Indigenous hip-hop artist Xiuhtezcatl saw magic in sunrises and rainfalls when he was a young boy. His appreciation of environment, what is natural, the humanity that binds people together, that gave him an innate sense of what was wrong with society, politicians, and the ecosystems that are dying around us.
Xiuhtezcatl raps about staying in touch with this simple beauty on “Magic,” which features Tru and Isa. The song appears on his debut album, “Break Free,” which was released in October.
“I feel this change, where has the magic gone. I feel it less and less with each breath I draw,” Xiuhtezcatl declares.
He notes the environmental destruction that is making it harder for him to feel. “Tipping the scales, we losing balance, we moving mountains. Drilling the shale. We’re choosing profit. We soak the canvas. Taste the poison, whenever the wind blows. Wage war, people suffering while we kill the planet.”
Like many youth (Xiuhtezcatl is 18 years-old), he has lost his innocence. “Watching our world die, something I couldn’t control.”
“Magic” is about dissolving barriers. It is a revolutionary cry against the trajectory of much of the world.
“This is your legacy, written in blood and dead magic,” Xiuhtezcatl proclaims. “You want it all, but you know that you can’t have it. All that you have was stolen from someone else. From a future generation that’s inheriting hell.”
Empires are crumbling. Digital machines rule. Still, Xiuhtezcatl refuses to submit to cynicism. He believes in repairing legacies by regaining the magic. “Return this magic. Determine our own destiny.”
Xiuhtezcatl was born in the United States but almost immediately moved to Mexico City. His ancestors are from Mexico City. On the podcast, “The Rebel Beat,” hosted by Aaron Lakoff, he said early in his life he became “very aware” of his “presence and responsibility to help protect” his culture and his people, the water, voices from his community, and the legacy of his ancestors, who fought for justice.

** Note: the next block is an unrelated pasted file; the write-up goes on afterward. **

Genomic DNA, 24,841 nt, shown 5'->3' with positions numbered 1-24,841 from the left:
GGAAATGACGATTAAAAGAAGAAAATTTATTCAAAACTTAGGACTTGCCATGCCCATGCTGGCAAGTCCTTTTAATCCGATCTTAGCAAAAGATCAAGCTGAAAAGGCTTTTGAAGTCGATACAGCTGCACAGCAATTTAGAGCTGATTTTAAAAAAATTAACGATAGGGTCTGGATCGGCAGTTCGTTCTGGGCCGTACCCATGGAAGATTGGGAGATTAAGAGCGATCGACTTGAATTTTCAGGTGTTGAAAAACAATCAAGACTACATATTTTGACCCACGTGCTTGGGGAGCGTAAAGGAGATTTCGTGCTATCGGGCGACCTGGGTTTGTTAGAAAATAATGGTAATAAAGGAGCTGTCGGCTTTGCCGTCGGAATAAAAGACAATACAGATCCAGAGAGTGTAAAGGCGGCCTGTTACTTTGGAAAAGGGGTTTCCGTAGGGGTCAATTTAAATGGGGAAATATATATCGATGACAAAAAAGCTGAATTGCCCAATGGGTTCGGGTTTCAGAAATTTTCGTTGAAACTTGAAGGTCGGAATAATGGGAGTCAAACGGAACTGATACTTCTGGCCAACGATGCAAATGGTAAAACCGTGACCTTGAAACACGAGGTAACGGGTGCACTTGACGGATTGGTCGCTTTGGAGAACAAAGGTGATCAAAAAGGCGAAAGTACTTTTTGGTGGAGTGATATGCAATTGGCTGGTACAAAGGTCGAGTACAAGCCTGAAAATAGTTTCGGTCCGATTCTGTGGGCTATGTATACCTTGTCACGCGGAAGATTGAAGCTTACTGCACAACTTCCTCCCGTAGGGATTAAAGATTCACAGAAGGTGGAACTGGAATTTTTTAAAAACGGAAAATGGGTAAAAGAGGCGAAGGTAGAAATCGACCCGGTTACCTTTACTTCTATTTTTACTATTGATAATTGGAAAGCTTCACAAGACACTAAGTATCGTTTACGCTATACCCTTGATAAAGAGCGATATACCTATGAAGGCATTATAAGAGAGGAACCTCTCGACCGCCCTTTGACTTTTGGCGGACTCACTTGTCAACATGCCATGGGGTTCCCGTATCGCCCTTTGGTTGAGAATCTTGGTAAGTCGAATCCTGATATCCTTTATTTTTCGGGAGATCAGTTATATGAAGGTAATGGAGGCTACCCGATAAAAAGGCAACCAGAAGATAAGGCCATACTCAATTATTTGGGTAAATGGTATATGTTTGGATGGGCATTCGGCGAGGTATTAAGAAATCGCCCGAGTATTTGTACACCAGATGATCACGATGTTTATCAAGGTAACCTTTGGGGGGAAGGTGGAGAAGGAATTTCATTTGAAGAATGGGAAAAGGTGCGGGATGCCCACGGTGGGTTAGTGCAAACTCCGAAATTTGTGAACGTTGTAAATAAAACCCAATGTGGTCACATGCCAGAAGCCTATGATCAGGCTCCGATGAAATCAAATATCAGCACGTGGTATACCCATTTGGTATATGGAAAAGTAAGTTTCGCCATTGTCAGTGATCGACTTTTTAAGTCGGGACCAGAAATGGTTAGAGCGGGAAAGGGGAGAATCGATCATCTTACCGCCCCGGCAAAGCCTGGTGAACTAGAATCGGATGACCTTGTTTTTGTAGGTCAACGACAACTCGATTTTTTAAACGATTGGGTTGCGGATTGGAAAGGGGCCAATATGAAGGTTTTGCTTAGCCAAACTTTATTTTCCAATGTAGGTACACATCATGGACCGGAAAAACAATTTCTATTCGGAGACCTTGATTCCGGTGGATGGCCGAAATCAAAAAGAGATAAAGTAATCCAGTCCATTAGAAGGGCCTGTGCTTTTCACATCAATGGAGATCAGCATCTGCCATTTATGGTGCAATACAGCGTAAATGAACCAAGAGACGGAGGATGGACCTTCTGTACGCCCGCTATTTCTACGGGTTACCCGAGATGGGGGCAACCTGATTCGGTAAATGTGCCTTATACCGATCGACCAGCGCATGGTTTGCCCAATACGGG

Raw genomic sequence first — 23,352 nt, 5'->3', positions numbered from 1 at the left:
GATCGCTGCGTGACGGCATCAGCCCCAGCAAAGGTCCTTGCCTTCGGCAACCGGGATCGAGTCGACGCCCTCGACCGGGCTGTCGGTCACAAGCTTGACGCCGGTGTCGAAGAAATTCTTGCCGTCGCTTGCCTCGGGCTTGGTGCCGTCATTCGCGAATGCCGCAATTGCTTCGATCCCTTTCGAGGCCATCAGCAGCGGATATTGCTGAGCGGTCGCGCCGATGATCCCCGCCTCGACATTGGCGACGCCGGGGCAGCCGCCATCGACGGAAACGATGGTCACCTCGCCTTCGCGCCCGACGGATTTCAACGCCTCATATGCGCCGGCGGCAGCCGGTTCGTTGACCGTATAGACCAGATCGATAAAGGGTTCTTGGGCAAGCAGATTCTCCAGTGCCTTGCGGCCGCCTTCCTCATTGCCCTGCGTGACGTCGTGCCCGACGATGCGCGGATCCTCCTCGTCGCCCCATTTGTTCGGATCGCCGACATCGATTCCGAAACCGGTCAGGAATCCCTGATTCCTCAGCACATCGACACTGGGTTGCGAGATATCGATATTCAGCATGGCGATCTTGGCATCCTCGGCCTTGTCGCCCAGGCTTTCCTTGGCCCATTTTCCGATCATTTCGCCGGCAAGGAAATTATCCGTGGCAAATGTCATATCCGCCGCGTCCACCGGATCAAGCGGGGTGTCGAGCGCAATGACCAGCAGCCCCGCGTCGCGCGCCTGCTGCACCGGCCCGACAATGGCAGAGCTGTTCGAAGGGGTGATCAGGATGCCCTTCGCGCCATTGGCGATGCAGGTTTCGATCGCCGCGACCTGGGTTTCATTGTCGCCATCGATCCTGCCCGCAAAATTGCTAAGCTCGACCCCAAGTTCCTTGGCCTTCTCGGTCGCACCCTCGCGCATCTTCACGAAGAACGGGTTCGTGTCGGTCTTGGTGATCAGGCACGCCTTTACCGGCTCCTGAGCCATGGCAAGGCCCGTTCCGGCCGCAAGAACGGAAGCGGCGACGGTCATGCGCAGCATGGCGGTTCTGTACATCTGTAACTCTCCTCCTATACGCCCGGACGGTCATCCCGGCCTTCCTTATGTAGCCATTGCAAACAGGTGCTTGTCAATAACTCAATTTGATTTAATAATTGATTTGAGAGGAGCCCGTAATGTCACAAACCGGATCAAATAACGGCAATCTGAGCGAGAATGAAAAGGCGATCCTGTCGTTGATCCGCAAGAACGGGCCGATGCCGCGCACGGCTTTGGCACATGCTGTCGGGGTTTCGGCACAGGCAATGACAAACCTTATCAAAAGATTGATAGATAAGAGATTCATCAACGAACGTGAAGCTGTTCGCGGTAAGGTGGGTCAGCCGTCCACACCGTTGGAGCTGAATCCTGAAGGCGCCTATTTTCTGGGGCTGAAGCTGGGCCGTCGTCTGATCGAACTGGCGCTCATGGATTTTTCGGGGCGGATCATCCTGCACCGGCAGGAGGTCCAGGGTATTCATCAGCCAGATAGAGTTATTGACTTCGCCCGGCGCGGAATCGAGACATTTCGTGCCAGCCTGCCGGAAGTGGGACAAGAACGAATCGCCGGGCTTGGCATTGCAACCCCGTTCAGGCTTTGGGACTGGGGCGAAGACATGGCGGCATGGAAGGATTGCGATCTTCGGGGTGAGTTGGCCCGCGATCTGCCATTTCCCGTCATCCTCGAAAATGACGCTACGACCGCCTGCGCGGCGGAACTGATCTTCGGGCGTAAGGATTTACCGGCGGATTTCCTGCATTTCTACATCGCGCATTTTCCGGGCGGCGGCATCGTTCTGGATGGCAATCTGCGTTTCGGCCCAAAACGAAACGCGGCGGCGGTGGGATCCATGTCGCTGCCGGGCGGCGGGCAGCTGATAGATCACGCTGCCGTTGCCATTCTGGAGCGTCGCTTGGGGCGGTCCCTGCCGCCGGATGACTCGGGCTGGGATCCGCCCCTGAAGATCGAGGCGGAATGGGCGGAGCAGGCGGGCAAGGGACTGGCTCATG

When he was six years-old, he became involved in social justice activism. His mother was involved in environmental activism. They would go to conferences and speak out. By 11 years-old, he turned to writing and came to realize the power of hip-hop and how it could be used as a “tool of resistance.” Later, he saw how hip-hop could help him reclaim his story.
Artists like Michael Franti, KRS-One, Talib Kweli, Pharcyde, Mos Def, Nas, and Common influenced him. Most of Native America tends to be silenced or go unheard, and for Xiuhtezcatl, hip-hop has such an immense ability to lift up indigenous people.
Hip-hop has empowered him to express his identity with “pride and strength without being pigeon-holed” and to create transcendent and defiant protest music that can exist as a beacon of hope for his generation.
Listen to “Magic” by Xiuhtezcatl (featuring Tru and Isa):